“After my accident, I had to learn to live again” | Our Chat With James ‘Woody’ Wood - Alchemy Construct
5 Oct 2022

News & Press — “After my accident, I had to learn to live again” | Our Chat With James ‘Woody’ Wood

“After my accident, I had to learn to live again.”

We connect with human stories before we do with procedures and processes. So for Safety Month this year, we invited James Wood, founder CNB Safe, to Alchemy HQ to share his story with our team. James had an accident on site that changed his life in ways he could never have imagined. With his company CNB Safe, he hopes sharing the stories of people affected by workplace accidents will prevent other people from going through what he experienced after his accident; physical upheaval, dwindling career prospects and, above all, the mental health challenges that came as a result of his injuries.

Can you tell us the story of your accident – what happened?

“I was a diesel mechanic by trade – I’d always had a fascination with fixing things, so I loved my job. I was out on-site and my boss had asked me to go and fix a fan belt, something I had done lots of times before. I didn’t make any job plan. I didn’t do a risk assessment. I finished the job and I could actually see where I needed to go to drop off the truck. I remember the exact time before my accident, it was 8:55AM – I wanted to make it back to the lunchroom so I could catch up with my mates for smoko at 9AM. I hopped in my truck in a hurry and didn’t put on my seatbelt. I’d done the trip lots of times and I was going just a bit too quick for the conditions, the road was wet and I lost control of the truck and rolled down the side of a hill. It flipped three times. I got thrown out and broke my back among a lot of other serious injuries, including irreversible spinal injuries that caused me to lose the use of my legs. The choices I made that day changed my life forever.”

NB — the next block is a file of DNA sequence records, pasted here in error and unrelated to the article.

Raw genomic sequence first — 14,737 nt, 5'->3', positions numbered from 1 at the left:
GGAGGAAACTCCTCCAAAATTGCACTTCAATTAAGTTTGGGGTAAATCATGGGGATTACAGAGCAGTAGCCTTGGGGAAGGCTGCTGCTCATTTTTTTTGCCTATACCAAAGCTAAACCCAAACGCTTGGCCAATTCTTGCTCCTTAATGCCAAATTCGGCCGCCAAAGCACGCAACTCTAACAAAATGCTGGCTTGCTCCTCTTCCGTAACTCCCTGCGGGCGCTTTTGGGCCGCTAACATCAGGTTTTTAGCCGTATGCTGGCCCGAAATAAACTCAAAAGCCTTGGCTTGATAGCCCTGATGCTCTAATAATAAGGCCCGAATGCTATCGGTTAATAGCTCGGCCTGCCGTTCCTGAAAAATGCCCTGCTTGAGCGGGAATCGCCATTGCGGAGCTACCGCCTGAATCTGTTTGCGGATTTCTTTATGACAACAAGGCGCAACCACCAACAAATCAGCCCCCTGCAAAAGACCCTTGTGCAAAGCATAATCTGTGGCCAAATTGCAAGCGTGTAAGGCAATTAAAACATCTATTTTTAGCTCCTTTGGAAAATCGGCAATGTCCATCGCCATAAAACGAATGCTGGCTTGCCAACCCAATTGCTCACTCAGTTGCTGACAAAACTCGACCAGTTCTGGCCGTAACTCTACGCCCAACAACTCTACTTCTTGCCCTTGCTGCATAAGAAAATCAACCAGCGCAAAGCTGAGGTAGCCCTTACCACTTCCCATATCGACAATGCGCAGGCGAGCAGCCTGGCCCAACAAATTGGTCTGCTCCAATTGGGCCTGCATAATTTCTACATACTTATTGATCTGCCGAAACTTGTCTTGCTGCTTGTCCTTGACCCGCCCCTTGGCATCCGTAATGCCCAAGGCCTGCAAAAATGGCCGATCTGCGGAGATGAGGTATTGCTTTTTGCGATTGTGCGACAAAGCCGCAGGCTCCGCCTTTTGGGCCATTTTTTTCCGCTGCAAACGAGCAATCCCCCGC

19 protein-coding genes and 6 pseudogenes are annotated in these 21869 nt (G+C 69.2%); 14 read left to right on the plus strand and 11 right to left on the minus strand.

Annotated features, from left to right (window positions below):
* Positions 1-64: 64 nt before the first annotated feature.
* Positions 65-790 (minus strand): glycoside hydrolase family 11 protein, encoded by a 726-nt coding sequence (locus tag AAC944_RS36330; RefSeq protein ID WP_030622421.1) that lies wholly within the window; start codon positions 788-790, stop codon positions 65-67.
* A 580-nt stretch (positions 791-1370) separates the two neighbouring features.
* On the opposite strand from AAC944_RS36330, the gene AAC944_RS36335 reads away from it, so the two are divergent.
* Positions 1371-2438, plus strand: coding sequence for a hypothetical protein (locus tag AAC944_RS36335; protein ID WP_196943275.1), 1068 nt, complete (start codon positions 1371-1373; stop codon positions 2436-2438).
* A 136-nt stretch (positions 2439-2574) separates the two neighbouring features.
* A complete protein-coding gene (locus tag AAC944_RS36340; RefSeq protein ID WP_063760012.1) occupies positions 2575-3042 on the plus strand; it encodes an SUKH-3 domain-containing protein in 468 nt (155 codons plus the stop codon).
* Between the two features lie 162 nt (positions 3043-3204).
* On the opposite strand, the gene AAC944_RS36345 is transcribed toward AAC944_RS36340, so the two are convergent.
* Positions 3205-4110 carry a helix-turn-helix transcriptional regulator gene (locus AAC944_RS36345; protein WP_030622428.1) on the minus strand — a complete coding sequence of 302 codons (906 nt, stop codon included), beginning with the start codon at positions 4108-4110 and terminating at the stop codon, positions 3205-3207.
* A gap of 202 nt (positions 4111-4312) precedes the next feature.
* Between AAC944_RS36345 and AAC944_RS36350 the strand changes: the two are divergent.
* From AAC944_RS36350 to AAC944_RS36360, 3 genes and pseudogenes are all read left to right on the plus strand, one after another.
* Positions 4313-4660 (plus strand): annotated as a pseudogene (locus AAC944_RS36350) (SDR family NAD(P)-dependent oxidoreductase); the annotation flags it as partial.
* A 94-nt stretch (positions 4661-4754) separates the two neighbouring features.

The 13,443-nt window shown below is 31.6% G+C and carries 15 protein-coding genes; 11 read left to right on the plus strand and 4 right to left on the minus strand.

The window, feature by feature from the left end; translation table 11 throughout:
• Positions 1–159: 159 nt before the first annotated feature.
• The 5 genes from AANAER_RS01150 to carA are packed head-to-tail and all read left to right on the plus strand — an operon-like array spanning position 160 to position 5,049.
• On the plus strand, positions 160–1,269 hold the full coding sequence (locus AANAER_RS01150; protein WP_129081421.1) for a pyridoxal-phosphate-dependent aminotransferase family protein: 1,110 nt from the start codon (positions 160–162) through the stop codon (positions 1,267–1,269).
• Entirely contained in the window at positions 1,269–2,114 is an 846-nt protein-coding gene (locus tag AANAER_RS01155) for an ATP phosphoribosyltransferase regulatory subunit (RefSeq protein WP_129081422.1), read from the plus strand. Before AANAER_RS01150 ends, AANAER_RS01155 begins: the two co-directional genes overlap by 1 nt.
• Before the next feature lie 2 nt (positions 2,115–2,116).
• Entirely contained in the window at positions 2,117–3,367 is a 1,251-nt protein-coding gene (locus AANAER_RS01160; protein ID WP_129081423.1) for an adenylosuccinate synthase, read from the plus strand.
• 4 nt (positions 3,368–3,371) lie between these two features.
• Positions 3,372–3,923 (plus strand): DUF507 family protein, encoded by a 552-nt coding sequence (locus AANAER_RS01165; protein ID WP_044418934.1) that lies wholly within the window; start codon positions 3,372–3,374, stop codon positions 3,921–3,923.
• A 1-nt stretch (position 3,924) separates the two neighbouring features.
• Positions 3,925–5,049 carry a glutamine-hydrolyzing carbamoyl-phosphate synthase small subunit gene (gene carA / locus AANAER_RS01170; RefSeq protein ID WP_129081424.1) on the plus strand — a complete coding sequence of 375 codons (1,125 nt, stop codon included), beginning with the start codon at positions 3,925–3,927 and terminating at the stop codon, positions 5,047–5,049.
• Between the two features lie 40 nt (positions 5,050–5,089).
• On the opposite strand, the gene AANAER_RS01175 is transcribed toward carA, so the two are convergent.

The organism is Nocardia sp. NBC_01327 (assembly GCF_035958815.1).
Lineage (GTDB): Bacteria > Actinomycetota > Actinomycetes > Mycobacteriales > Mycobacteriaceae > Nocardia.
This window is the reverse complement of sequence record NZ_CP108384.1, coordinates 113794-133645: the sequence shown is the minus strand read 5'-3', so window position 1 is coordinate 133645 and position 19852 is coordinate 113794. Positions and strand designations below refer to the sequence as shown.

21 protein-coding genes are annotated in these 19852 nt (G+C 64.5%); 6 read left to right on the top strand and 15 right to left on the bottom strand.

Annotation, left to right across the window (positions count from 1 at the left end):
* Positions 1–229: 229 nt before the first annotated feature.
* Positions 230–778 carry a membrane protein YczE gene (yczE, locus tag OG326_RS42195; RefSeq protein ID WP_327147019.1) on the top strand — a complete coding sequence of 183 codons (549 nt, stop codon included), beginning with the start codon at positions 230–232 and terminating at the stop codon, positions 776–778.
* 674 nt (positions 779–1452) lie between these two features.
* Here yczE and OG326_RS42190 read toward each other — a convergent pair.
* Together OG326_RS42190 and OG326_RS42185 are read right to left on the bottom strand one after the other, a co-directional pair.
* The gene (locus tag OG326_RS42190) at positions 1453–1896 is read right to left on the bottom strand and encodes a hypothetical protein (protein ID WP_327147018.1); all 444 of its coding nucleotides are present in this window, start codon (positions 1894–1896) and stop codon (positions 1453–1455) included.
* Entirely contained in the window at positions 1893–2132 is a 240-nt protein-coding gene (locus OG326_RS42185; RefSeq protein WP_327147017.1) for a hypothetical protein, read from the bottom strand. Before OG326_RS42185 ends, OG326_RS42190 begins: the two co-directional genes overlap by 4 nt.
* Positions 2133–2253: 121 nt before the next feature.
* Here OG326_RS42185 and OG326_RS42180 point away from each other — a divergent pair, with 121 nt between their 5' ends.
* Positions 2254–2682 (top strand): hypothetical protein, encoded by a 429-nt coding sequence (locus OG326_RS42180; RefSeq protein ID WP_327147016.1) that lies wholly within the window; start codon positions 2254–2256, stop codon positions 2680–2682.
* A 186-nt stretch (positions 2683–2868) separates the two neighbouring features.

What was the first thing that went through your mind after you had your accident? 

“‘Oh fuck, the boss is going to kill me.’”

“I was lying there and I remember being more worried about the truck than my own personal safety, that I was going to get in trouble. I think that most of us never think that we will be injured, so when it happens the initial thought is ‘everything will be okay.’ It’s not until later that we start to realise how it is going to change things for us.”

What was your recovery like?

“I spent three months in hospital and then another six months in a full-time live in rehab facility – I had to learn to live again. I’d never even sat in a wheelchair, now I had to learn how to do everything in different ways; to get dressed lying down, to shower, learn to drive using hand controls. The most surprising recovery was with my mental health though. At the time, there wasn’t even a term in the public consciousness for mental health. I just had to get on with life but it was the little frustrations and loss of independence that I struggled with the most. I still go to the supermarket and there are things I need on the top shelf – there have been times when I just don’t want to ask for help that I just leave the shop.”

“It’s not about being safe for your boss, it’s about going home to your family and friends at the end of each day.”

Was there anything else that surprised you about getting hurt?